Toyota has partnered with Uber to develop a fleet of self-driving cars for the ride-hailing app, the Wall Street Journal reported Monday. This may turn out to have a silver lining for low-wage workers.
Uber, which has over 2 million drivers globally, has been attempting to replace its workforce for some time, previously working with Volvo to do so. The company temporarily suspended open-road testing in California and Arizona earlier this year, when one of its self-driving fleet failed to properly identify a pedestrian and killed her.
But the risks of a technology not-yet ready for widespread use are only one danger posed by Uber’s pursuit of driverless cars. Not only are self-driving cars threatening two million jobs at Uber worldwide, but at a far broader segment of the economy.
Well over five million American jobs are under threat from self-driving vehicles, but that’s only the tip of the iceberg when it comes to the broader economic impact of automation. Half of all jobs are on the chopping block.
“It is the decision engine that will replace people,” said venture capitalist Kai-Fu Lee.
The march toward automation can’t be stopped, and probably shouldn’t be. Trucker and author Finn Murphy (his memoir, The Long Haul, tells about millions of miles crossed as the trucker U-Turn), sees the threat of automation and the futility of fighting it.
“I am not going to take the Luddite perspective – driverless vehicles are going to happen,” said Murphy. “The Luddites put their wrenches in the weaving machines and they still existed. And there will still be these trucks.”
And it could be argued, at least in cases like Uber, that’s not so bad. The gig economy, of which businesses like Uber and Shipt are pillars, has been pointed to as one of the main causes preventing wage growth in the post-2008 economic recovery.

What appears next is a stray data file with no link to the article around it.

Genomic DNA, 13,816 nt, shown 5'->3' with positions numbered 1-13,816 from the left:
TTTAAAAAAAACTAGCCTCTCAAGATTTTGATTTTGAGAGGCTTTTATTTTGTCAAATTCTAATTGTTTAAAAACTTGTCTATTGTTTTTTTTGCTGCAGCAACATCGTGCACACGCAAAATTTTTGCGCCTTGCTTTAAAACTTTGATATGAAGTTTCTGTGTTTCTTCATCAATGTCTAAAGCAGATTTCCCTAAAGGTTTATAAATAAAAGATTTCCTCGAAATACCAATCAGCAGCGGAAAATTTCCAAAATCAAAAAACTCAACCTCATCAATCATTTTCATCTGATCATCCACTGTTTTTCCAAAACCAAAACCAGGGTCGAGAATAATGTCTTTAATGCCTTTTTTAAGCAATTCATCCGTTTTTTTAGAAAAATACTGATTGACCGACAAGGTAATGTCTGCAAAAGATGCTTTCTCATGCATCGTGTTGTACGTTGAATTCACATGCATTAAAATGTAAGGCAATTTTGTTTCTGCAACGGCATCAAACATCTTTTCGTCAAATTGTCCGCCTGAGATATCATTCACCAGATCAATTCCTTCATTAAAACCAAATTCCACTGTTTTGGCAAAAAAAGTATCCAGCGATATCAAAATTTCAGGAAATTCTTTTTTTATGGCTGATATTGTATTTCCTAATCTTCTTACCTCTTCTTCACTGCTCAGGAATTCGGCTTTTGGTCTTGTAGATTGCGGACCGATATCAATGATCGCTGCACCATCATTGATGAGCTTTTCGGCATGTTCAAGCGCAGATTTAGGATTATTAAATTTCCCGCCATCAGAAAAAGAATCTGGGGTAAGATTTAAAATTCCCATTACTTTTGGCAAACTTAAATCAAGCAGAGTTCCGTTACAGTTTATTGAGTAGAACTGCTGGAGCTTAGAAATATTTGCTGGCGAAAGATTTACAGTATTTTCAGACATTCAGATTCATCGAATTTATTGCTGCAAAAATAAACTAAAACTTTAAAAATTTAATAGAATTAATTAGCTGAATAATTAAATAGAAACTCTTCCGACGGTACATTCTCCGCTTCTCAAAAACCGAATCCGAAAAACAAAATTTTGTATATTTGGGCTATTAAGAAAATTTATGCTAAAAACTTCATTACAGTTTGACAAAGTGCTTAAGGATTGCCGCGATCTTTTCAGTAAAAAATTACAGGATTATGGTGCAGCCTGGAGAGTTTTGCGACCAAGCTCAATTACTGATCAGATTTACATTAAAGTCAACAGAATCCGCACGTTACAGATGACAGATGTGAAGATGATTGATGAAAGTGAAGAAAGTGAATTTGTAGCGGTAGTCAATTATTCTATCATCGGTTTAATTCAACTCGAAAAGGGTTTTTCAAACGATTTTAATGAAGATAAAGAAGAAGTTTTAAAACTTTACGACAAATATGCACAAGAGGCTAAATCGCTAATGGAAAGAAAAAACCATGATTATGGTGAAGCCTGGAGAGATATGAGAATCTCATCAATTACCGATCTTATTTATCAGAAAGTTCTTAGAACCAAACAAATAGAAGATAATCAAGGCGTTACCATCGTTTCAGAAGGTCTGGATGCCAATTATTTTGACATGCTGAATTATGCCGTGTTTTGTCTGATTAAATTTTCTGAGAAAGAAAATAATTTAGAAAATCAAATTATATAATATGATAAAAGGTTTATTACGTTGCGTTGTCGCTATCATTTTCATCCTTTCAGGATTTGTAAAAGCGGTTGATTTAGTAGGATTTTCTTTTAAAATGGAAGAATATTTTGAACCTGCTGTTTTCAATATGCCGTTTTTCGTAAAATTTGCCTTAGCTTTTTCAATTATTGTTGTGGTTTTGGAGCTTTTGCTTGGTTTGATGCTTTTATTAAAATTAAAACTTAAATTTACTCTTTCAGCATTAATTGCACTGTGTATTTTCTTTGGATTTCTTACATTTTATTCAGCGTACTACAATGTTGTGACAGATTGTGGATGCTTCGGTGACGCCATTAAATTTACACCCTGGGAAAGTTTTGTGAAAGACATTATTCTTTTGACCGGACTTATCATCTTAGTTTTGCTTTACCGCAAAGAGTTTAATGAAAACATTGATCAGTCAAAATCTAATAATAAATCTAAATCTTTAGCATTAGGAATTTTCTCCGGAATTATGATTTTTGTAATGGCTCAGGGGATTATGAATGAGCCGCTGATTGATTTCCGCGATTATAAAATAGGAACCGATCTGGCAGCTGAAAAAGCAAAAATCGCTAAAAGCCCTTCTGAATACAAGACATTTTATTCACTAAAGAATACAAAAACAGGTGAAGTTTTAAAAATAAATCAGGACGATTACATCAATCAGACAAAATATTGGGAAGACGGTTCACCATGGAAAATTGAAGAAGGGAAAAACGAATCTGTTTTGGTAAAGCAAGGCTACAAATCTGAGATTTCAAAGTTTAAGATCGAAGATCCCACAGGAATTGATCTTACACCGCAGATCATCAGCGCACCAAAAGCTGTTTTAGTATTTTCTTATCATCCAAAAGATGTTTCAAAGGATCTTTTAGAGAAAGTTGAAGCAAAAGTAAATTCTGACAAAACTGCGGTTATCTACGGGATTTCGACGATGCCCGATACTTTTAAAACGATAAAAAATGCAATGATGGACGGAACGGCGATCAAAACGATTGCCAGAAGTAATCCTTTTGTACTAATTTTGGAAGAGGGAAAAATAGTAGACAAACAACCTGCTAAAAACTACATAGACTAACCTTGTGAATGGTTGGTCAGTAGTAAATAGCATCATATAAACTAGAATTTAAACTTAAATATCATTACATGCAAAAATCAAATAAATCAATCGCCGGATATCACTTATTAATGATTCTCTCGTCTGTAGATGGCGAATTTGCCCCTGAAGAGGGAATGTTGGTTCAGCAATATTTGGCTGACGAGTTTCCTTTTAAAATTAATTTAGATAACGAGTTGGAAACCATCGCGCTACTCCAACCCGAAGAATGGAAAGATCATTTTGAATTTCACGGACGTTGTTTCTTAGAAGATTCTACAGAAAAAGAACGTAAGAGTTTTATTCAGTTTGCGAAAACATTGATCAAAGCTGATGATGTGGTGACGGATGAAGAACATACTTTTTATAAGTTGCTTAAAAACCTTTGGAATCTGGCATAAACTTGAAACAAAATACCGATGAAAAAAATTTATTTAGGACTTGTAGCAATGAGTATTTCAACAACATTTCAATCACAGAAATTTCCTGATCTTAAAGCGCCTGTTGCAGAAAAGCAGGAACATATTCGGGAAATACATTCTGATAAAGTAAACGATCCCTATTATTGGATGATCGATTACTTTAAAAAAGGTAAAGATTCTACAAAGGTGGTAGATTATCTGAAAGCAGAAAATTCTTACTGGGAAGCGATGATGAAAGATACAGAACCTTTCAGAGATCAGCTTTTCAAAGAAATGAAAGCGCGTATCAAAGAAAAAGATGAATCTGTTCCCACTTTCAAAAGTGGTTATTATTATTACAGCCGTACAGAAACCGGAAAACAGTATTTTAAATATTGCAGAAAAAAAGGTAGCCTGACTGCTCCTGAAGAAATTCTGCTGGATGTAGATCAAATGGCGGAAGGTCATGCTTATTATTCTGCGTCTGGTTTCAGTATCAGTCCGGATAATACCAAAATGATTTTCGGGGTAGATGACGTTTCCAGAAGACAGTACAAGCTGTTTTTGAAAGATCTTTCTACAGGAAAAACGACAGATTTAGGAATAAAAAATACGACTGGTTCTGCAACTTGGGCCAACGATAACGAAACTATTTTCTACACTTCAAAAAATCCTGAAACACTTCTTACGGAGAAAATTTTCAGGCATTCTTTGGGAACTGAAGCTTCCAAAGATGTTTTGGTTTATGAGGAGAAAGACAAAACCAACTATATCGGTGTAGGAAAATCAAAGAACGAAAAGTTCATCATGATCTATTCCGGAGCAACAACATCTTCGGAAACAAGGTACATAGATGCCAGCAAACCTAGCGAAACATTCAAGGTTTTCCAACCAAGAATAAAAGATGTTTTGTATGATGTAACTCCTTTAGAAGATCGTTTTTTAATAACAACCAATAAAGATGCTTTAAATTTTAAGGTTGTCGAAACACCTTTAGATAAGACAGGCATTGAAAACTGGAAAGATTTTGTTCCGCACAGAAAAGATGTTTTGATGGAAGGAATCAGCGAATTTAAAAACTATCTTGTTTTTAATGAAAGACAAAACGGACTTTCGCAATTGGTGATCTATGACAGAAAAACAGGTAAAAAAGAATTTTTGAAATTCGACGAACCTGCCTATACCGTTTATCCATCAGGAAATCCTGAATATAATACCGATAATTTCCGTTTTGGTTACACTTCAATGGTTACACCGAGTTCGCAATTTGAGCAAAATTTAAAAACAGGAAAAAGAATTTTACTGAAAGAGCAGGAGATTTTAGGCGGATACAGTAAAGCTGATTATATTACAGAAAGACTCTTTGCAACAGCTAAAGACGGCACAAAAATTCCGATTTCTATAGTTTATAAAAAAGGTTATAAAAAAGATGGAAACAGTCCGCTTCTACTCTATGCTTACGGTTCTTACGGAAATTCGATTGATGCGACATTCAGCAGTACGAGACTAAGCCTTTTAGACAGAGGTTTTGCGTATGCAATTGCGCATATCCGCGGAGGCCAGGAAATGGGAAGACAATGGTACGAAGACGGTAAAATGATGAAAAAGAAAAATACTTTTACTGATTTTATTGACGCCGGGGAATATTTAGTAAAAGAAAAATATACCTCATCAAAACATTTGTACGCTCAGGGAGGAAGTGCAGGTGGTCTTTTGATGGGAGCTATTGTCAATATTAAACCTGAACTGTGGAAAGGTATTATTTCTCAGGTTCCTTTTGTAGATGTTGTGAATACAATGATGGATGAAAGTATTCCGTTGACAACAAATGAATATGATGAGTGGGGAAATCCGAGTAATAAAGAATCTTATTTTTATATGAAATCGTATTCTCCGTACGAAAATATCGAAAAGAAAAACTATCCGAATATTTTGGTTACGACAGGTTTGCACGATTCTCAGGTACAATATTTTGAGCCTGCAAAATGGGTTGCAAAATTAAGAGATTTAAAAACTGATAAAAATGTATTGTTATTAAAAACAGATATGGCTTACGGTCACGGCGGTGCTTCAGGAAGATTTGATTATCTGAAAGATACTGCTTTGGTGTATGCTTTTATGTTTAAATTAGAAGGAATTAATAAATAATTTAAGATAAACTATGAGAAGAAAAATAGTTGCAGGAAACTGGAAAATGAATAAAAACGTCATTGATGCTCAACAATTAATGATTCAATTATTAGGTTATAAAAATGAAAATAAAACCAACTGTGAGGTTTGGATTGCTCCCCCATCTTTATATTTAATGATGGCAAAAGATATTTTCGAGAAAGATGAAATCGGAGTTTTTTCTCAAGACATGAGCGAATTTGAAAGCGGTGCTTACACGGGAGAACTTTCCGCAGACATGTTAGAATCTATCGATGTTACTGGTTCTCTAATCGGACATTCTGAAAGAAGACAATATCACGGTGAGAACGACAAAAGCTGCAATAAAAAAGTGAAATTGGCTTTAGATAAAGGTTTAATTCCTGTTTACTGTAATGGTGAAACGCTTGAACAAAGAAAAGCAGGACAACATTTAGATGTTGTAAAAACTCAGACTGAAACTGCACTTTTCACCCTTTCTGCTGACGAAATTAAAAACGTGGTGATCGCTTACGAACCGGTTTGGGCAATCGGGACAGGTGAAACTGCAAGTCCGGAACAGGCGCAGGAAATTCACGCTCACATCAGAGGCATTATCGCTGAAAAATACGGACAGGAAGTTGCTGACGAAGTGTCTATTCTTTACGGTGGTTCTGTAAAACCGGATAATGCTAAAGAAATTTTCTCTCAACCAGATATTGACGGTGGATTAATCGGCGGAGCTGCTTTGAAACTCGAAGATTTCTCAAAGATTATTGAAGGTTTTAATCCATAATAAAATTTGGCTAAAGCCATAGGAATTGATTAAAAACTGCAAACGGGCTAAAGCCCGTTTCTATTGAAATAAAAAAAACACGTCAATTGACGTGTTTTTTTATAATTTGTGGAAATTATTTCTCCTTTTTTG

In that case, it’s possible that automation destroying this sector of the economy will actually return the norms of low unemployment fostering wage growth. The only problem is that while an Uber driver’s job being given to an autonomous vehicle has a potential to restore something missing from the current economy, autonomous vehicles also come for jobs like Murphy’s.
Business Insider went so far as to declare the supply-and-demand model of the labor market “dead.” While low unemployment rates should mean businesses are trying to woo workers with better pay and benefits, they simply aren’t.
“It’s just not going to happen,” Troy Taylor, CEO of Coca-Cola Florida, said. “Absolutely not in my business.”
At the moment, at near-full employment, it can be easy to point to jobs statistics and ignore the fundamental problem of wages. When about half of America makes under $30,000 per year and 40 million Americans are in poverty, the near-record employment rate is a distraction.
So the gig economy both breaks the way labor markets traditionally work and allows politicians to ignore the fact that 40 percent of Americans can’t cover emergency expenses, or the grim reality that there is no city or county anywhere in America where a minimum wage worker can pay rent.
While the dangerous nature of automating the gig economy is stark, the impact both on the political structure and disastrous legacy of the gig economy might actually yield great benefits for America’s poorest workers.
That isn’t to say people won’t try fighting back, but that the battle is uphill.
Rather than fighting Uber and Domino’s and all the other companies trading human labor for autonomous, computerized labor, it may be a better strategy to ask how we, as a society, prepare for the financial disaster that comes when millions of Americans lose their livelihoods all at once.
Grit Post previously discussed basic income as a potential solution to this problem, and that’s a cause championed by a long-shot Democratic candidate for the Presidency in 2020. But it’s also been mentioned by former President Barack Obama.
Whatever solutions we decide, the reality is that Uber is among the first of many companies to challenge the model of a human-centric labor force, and workers and society may be better off for it in the long run.
Katelyn Kivel is a contributing editor for Grit Post in Kalamazoo, Michigan. Follow her on Twitter @KatelynKivel.